I would never use the Monty Hall problem as an interview question. Questions like this are notoriously unhelpful for predicting job performance, and also create notoriously bad candidate experiences (even the New Yorker agrees). But I do wish I had a way of weeding out defensive or ego-driven candidates as efficiently as I could using the Monty Hall problem. It would save so much time!
Anyway, for those who care, let's get back to the actual Monty Hall problem. Why is it that switching doors doubles your chances of winning?
First, consider the strategy of sticking with your original door. Your odds of having chosen the right door off the bat are 1 in 3, so those are your odds of winning with this strategy. This is the case where intuition and probability align.
Now, consider the strategy of switching doors. How does this strategy play out when your original choice of door is correct (1/3 of the time), versus when it's not (2/3 of the time)?
If your original choice is correct, then the switching strategy always leads you to a goat. It doesn't matter what door Monty opens. You're switching away from the car, and you're guaranteed to lose.
What happens when your original choice is incorrect? Then one of the unchosen doors hides a goat, and the other hides a car. We know that Monty will never reveal the car. He will open the door hiding the goat. Thus, the door he doesn't open always contains the car. The switching strategy always leads you to the car. In the 2 out of 3 cases where your original choice was incorrect, switching doors guarantees that you'll win.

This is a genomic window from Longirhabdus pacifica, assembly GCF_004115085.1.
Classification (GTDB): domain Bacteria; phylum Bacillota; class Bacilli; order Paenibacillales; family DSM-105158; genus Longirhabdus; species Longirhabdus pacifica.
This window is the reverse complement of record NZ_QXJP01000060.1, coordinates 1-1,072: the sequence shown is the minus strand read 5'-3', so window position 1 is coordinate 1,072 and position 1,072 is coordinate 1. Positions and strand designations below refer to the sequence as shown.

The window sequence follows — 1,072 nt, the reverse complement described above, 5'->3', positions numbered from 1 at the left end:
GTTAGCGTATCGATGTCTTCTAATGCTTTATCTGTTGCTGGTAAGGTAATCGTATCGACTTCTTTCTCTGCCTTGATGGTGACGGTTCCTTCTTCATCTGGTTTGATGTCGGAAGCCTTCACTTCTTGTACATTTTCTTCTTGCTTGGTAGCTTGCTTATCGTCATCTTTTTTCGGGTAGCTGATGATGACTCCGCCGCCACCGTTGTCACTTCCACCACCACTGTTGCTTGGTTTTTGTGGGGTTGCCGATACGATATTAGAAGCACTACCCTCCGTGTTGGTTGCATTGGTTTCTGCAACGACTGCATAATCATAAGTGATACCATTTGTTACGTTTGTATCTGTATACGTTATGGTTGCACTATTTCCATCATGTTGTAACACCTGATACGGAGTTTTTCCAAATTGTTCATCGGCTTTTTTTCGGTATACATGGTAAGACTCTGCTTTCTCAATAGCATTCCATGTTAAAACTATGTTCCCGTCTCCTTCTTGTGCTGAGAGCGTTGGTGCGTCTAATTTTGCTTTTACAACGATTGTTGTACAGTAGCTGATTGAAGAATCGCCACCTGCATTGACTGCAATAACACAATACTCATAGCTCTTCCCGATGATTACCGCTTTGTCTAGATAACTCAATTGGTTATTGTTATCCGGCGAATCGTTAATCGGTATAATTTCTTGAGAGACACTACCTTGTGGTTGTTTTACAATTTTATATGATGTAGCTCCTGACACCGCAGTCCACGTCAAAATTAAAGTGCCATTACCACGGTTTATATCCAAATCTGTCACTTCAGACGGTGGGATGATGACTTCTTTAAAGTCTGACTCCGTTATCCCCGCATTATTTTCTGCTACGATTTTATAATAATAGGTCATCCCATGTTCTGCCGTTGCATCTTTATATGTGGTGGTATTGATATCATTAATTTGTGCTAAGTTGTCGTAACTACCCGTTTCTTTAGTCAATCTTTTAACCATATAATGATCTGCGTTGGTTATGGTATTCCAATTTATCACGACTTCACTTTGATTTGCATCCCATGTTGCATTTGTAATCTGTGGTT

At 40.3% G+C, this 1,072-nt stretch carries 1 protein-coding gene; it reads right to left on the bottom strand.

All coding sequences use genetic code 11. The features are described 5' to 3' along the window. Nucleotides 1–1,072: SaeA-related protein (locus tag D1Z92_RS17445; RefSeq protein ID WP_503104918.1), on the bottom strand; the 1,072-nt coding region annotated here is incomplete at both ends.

So there you have it. Under the switching strategy, you win when your original choice is a goat (2/3 of the time), and you lose when your original choice is the car (1/3 of the time). So overall, the switching strategy leads to a win 2/3 of the time, while staying with your original choice leads to a win 1/3 of the time.
That explanation reflects the way I think about the problem. It's the explanation that resonates most with me, but even I have to admit it's pretty dry. The intuitive key is that Monty is giving you information through his choice of door. In particular, when you've initially chosen a goat door, Monty has no choice about which door he opens, since he's not allowed to reveal the car. You've forced him to reveal the location of the car. His actions have given you new information, and by switching doors you can take advantage of that new information.
There are a few other explanations out there that use very different reasoning to reach the same conclusion. Others have written about them more clearly than I can. This site has a few nice explanations, and also a simulator that lets you play the game over and over, so you can see for yourself that your win rate settles around either 1/3 or 2/3, depending on the strategy you use.
The breadth of common reactions to this problem is also well-documented. Whatever your reaction, you're not alone. The Wikipedia page has a nice discussion around the original publishing of the problem in Marilyn Vos Savant's newspaper column back in the 1990's. The public reaction included a lot of people with strong statistical credentials doubling down on the intuitive but incorrect answer.
This Thanksgiving, if you're looking to fill a conversational lull with something non-political, give the Monty Hall problem a spin. Everyone knows that math is the key to any successful party! See whether any of your relatives come to the correct conclusion on their own. More interestingly, see how they react when they don't. See if anyone surprises you!